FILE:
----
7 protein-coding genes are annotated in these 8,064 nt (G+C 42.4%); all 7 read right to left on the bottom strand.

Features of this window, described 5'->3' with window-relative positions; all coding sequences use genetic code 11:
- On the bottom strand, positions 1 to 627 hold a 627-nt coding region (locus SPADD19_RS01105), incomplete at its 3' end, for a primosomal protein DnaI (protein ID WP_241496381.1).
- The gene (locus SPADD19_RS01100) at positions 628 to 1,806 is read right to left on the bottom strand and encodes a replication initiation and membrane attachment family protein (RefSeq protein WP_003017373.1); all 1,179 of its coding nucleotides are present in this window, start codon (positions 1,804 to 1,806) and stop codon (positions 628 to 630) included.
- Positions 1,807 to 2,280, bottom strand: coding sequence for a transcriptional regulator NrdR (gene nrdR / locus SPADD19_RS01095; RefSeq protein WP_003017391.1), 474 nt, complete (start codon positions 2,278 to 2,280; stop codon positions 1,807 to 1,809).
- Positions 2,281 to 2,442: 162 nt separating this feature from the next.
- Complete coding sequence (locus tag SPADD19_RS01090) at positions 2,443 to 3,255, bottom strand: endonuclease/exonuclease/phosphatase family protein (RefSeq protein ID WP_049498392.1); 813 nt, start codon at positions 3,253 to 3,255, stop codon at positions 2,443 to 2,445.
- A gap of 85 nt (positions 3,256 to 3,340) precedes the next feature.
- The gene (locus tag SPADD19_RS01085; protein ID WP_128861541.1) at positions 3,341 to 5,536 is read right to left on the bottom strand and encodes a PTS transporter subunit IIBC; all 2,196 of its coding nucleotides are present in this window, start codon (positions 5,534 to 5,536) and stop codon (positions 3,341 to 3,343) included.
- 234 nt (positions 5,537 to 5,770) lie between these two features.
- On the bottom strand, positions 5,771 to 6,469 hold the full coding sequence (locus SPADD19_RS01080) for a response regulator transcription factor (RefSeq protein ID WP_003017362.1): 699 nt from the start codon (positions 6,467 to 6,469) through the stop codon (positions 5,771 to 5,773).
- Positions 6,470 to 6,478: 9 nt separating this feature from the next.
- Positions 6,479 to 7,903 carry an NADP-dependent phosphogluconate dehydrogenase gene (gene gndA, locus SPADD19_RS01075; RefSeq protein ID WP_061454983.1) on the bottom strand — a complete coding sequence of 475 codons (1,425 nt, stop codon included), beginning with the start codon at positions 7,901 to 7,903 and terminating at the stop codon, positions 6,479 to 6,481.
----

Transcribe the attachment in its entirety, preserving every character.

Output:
7 protein-coding genes are annotated in these 8,064 nt (G+C 42.4%); all 7 read right to left on the bottom strand.

Features of this window, described 5'->3' with window-relative positions; all coding sequences use genetic code 11:
- On the bottom strand, positions 1 to 627 hold a 627-nt coding region (locus SPADD19_RS01105), incomplete at its 3' end, for a primosomal protein DnaI (protein ID WP_241496381.1).
- The gene (locus SPADD19_RS01100) at positions 628 to 1,806 is read right to left on the bottom strand and encodes a replication initiation and membrane attachment family protein (RefSeq protein WP_003017373.1); all 1,179 of its coding nucleotides are present in this window, start codon (positions 1,804 to 1,806) and stop codon (positions 628 to 630) included.
- Positions 1,807 to 2,280, bottom strand: coding sequence for a transcriptional regulator NrdR (gene nrdR / locus SPADD19_RS01095; RefSeq protein WP_003017391.1), 474 nt, complete (start codon positions 2,278 to 2,280; stop codon positions 1,807 to 1,809).
- Positions 2,281 to 2,442: 162 nt separating this feature from the next.
- Complete coding sequence (locus tag SPADD19_RS01090) at positions 2,443 to 3,255, bottom strand: endonuclease/exonuclease/phosphatase family protein (RefSeq protein ID WP_049498392.1); 813 nt, start codon at positions 3,253 to 3,255, stop codon at positions 2,443 to 2,445.
- A gap of 85 nt (positions 3,256 to 3,340) precedes the next feature.
- The gene (locus tag SPADD19_RS01085; protein ID WP_128861541.1) at positions 3,341 to 5,536 is read right to left on the bottom strand and encodes a PTS transporter subunit IIBC; all 2,196 of its coding nucleotides are present in this window, start codon (positions 5,534 to 5,536) and stop codon (positions 3,341 to 3,343) included.
- 234 nt (positions 5,537 to 5,770) lie between these two features.
- On the bottom strand, positions 5,771 to 6,469 hold the full coding sequence (locus SPADD19_RS01080) for a response regulator transcription factor (RefSeq protein ID WP_003017362.1): 699 nt from the start codon (positions 6,467 to 6,469) through the stop codon (positions 5,771 to 5,773).
- Positions 6,470 to 6,478: 9 nt separating this feature from the next.
- Positions 6,479 to 7,903 carry an NADP-dependent phosphogluconate dehydrogenase gene (gene gndA, locus SPADD19_RS01075; RefSeq protein ID WP_061454983.1) on the bottom strand — a complete coding sequence of 475 codons (1,425 nt, stop codon included), beginning with the start codon at positions 7,901 to 7,903 and terminating at the stop codon, positions 6,479 to 6,481.